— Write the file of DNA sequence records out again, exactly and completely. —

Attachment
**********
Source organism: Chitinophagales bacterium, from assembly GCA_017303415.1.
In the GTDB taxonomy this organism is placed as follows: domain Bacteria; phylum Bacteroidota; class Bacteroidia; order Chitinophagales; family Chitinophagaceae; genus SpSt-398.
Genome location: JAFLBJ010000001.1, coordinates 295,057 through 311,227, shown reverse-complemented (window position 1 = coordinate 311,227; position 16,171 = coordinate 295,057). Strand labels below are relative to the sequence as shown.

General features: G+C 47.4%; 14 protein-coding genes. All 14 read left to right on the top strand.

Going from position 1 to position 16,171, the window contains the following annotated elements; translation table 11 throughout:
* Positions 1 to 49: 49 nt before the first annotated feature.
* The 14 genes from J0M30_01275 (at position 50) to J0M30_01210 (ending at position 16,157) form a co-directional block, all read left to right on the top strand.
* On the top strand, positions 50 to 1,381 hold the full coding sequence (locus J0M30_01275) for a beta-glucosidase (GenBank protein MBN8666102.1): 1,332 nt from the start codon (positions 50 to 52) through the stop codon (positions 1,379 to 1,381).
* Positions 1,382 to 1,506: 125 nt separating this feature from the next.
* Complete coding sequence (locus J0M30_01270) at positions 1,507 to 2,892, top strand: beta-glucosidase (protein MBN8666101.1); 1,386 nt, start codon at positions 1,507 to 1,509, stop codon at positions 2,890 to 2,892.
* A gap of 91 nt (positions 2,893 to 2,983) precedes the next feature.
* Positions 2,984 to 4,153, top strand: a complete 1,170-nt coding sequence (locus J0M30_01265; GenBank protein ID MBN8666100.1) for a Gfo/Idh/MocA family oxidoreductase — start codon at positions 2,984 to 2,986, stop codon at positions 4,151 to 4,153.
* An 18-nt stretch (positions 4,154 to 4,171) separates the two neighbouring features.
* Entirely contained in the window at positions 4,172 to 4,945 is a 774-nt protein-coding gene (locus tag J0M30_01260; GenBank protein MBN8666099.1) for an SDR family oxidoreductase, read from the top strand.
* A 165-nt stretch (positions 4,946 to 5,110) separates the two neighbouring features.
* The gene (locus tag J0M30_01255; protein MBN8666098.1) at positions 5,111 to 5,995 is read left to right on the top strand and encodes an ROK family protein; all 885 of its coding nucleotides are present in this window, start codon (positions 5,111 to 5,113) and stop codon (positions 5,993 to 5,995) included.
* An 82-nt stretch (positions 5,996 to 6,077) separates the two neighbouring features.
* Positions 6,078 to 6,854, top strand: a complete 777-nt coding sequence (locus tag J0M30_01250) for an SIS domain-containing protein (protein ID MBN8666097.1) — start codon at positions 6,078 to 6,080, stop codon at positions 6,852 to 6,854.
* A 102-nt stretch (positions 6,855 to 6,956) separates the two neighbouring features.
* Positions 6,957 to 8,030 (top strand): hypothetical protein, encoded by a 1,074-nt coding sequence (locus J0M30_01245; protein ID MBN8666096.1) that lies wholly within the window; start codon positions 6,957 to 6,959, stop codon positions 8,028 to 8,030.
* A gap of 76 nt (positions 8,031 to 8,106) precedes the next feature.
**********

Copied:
Source organism: Chitinophagales bacterium, from assembly GCA_017303415.1.
In the GTDB taxonomy this organism is placed as follows: domain Bacteria; phylum Bacteroidota; class Bacteroidia; order Chitinophagales; family Chitinophagaceae; genus SpSt-398.
Genome location: JAFLBJ010000001.1, coordinates 295,057 through 311,227, shown reverse-complemented (window position 1 = coordinate 311,227; position 16,171 = coordinate 295,057). Strand labels below are relative to the sequence as shown.

General features: G+C 47.4%; 14 protein-coding genes. All 14 read left to right on the top strand.

Going from position 1 to position 16,171, the window contains the following annotated elements; translation table 11 throughout:
* Positions 1 to 49: 49 nt before the first annotated feature.
* The 14 genes from J0M30_01275 (at position 50) to J0M30_01210 (ending at position 16,157) form a co-directional block, all read left to right on the top strand.
* On the top strand, positions 50 to 1,381 hold the full coding sequence (locus J0M30_01275) for a beta-glucosidase (GenBank protein MBN8666102.1): 1,332 nt from the start codon (positions 50 to 52) through the stop codon (positions 1,379 to 1,381).
* Positions 1,382 to 1,506: 125 nt separating this feature from the next.
* Complete coding sequence (locus J0M30_01270) at positions 1,507 to 2,892, top strand: beta-glucosidase (protein MBN8666101.1); 1,386 nt, start codon at positions 1,507 to 1,509, stop codon at positions 2,890 to 2,892.
* A gap of 91 nt (positions 2,893 to 2,983) precedes the next feature.
* Positions 2,984 to 4,153, top strand: a complete 1,170-nt coding sequence (locus J0M30_01265; GenBank protein ID MBN8666100.1) for a Gfo/Idh/MocA family oxidoreductase — start codon at positions 2,984 to 2,986, stop codon at positions 4,151 to 4,153.
* An 18-nt stretch (positions 4,154 to 4,171) separates the two neighbouring features.
* Entirely contained in the window at positions 4,172 to 4,945 is a 774-nt protein-coding gene (locus tag J0M30_01260; GenBank protein MBN8666099.1) for an SDR family oxidoreductase, read from the top strand.
* A 165-nt stretch (positions 4,946 to 5,110) separates the two neighbouring features.
* The gene (locus tag J0M30_01255; protein MBN8666098.1) at positions 5,111 to 5,995 is read left to right on the top strand and encodes an ROK family protein; all 885 of its coding nucleotides are present in this window, start codon (positions 5,111 to 5,113) and stop codon (positions 5,993 to 5,995) included.
* An 82-nt stretch (positions 5,996 to 6,077) separates the two neighbouring features.
* Positions 6,078 to 6,854, top strand: a complete 777-nt coding sequence (locus tag J0M30_01250) for an SIS domain-containing protein (protein ID MBN8666097.1) — start codon at positions 6,078 to 6,080, stop codon at positions 6,852 to 6,854.
* A 102-nt stretch (positions 6,855 to 6,956) separates the two neighbouring features.
* Positions 6,957 to 8,030 (top strand): hypothetical protein, encoded by a 1,074-nt coding sequence (locus J0M30_01245; protein ID MBN8666096.1) that lies wholly within the window; start codon positions 6,957 to 6,959, stop codon positions 8,028 to 8,030.
* A gap of 76 nt (positions 8,031 to 8,106) precedes the next feature.